The Lower-Middle Miocene Futamata Group, which is exposed at the southwestern-most part of the N–S trending Akaishi Tectonic Zone (ATZ), central Japan, is believed to record important information concerning the several tens of kilometers scale left-lateral motion of the ATZ. This motion was associated with the clockwise rotation of the SW Japan Arc at the eastern margin of the Asian continent, in association with the opening of the Sea of Japan and the northward bending of its eastern margin. Outcrop-scale structures of the Futamata Group in the “Futamata Graven” of the southwestern-most part of the Akaishi Tectonic Line, the western boundary fault zone of ATZ, are described. The Futamata Group has N–S to NW–SE trending, moderately to steeply westward-dipping overturned structures including some outcrop- and map-scale tight/closed folds due to horizontal shortening. Gentle strike-swings about moderately-plunging rotation axes are overprinted on them. In association with the above deformations, the strata are disrupted to varying degrees, forming broken and dismembered units in outcrop-scale. The coeval Ieta Group in the “Manze Graven” of the southeastern-most part of the Komyo Fault, the eastern boundary fault zone of ATZ, also deformed to form folds of a few meters to several hundred meters in wavelength. However, the stratal disturbances in outcrop-scale are not strong as compared to those of the Futamata Group. These sequence of deformations recorded on the Futamata and Ieta Groups might have been intimately related to the left-lateral motion of the ATZ during the latest Early to early Middle Miocene.
A tephra layer from Lake Suigetsu tentatively correlated with the Sambe–Koyahara tephra from Sambe volcano was correlated based on the geochemistry of a Sambe–Koyahara tephra sample obtained near the source volcano and the petrographic properties of samples of the Sambe–Koyahara and Daisen–Kamogaoka tephras. The petrographic and geochemical properties of the Suigetsu tephra suggest that it should be correlated with the Daisen–Kamogaoka tephra. The eruptive volume of the Daisen–Kamogaoka tephra was estimated to be small, and it could hardly reach Lake Suigetsu. However, considering the absence of no other Daisen tephra which could reach Lake Suigetsu in the same eruption activity and the thinness of the correlated Suigetsu tephra layer in the core sample, there is a possibility that the correlated Suigetsu sample corresponds to a very small amount of the Daisen–Kamogaoka tephra which could reach Lake Suigetsu. The elemental patterns of the Sambe–Koyahara sample and the Suigetsu samples correlated with the Sambe tephras indicate that the chemistry of the magma of Sambe volcano changed from non-adakitic to adakitic between stages II (Sambe–Koyahara) and IV (the Sambe–Ukinuno tephra), with the transitional adakitic Sambe–Ikeda tephra being erupted during stage III.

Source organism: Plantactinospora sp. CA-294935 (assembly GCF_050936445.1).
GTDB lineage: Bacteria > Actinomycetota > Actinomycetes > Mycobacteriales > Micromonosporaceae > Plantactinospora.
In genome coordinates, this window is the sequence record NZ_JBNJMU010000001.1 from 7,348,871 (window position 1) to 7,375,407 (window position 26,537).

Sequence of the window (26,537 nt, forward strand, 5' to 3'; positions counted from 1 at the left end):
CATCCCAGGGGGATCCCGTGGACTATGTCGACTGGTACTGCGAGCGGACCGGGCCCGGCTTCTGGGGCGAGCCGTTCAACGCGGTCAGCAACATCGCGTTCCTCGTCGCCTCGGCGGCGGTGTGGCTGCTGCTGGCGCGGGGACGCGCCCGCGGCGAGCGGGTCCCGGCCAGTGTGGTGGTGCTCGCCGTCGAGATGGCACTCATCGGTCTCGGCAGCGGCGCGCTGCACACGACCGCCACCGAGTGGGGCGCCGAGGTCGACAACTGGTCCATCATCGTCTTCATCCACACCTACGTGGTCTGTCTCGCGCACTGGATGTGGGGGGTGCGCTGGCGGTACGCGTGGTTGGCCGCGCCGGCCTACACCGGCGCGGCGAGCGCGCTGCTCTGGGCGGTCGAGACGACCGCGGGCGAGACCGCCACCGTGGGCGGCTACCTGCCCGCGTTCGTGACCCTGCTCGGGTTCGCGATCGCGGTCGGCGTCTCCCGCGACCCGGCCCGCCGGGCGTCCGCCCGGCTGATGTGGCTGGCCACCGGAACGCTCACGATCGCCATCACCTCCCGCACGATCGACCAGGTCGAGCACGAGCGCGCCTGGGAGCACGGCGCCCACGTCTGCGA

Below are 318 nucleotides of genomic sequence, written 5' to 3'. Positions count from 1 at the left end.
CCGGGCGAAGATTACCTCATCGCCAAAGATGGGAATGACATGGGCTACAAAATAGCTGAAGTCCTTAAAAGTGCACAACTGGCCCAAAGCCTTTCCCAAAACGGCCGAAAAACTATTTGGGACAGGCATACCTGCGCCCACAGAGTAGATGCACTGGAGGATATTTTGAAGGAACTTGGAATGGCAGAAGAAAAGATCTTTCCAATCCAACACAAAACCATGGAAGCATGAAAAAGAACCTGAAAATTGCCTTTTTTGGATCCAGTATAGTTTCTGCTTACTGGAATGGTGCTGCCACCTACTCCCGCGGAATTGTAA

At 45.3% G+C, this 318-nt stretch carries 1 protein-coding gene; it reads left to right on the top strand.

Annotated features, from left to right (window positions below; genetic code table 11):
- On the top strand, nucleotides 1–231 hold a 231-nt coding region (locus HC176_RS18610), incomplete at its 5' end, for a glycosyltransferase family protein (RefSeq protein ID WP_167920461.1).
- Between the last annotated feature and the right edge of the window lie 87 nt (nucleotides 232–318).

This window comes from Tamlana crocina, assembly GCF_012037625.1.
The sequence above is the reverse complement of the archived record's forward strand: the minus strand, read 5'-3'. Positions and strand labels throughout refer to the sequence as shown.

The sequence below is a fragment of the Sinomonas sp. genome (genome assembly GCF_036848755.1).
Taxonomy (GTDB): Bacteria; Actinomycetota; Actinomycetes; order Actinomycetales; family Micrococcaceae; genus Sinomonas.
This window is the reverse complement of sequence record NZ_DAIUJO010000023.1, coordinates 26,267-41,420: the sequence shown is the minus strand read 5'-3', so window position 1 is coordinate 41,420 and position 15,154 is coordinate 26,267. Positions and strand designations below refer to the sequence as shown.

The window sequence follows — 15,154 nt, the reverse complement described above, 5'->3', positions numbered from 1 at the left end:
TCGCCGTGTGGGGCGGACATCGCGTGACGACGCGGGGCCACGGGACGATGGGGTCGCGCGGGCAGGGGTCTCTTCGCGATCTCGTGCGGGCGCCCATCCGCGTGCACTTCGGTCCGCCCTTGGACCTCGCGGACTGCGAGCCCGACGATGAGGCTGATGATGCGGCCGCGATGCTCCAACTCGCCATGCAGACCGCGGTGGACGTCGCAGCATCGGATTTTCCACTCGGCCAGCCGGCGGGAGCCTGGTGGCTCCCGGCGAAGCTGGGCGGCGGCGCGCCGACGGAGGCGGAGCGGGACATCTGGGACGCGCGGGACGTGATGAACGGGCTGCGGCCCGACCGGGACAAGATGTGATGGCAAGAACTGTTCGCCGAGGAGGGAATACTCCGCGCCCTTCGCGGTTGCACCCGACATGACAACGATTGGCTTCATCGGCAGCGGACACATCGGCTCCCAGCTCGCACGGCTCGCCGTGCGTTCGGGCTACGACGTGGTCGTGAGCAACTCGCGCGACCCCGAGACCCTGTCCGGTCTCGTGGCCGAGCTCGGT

Localized significant subsidence, associated with the 2011 megathrust Tohoku-Oki earthquake (MW 9.0), was revealed with Interferometric Synthetic Aperture Radar (InSAR) in five volcanic regions in northeastern Japan. Focusing on Mt. Zao, Sato (2017) attempted to quantitatively interpret the observed localized subsidence with 2-D finite element modeling of a vertical plane in the E–W direction. A horizontally elongated elliptic body representing hot-and-weak rock (magmatic complex including water) was assumed beneath the volcano. Sato (2017) compared calculated and observed vertical displacements approximately derived with the assumption that the direction of surface displacement almost coincides with that of line-of-sight (LOS) in InSAR observations, while this study compares calculated and observed surface displacements in the LOS direction. The observed surface displacements are interpreted with sufficient confidence. Hence, it seems possible to conclude that surface displacements, such as localized subsidence, in volcanic regions associated with large earthquakes are due to the existence of hot-and-weak rock bodies beneath the volcanoes. In the case of Mt. Zao, an appropriate combination of its size (length of the major axis) and Poisson's ratio is found to be 11 km and 0.49. Young's modulus is not absolutely determined; it would be in the range between approximately 1 and 8 GPa with a plausible value of ∼1 GPa (bulk modulus of ∼17 GPa) or slightly larger.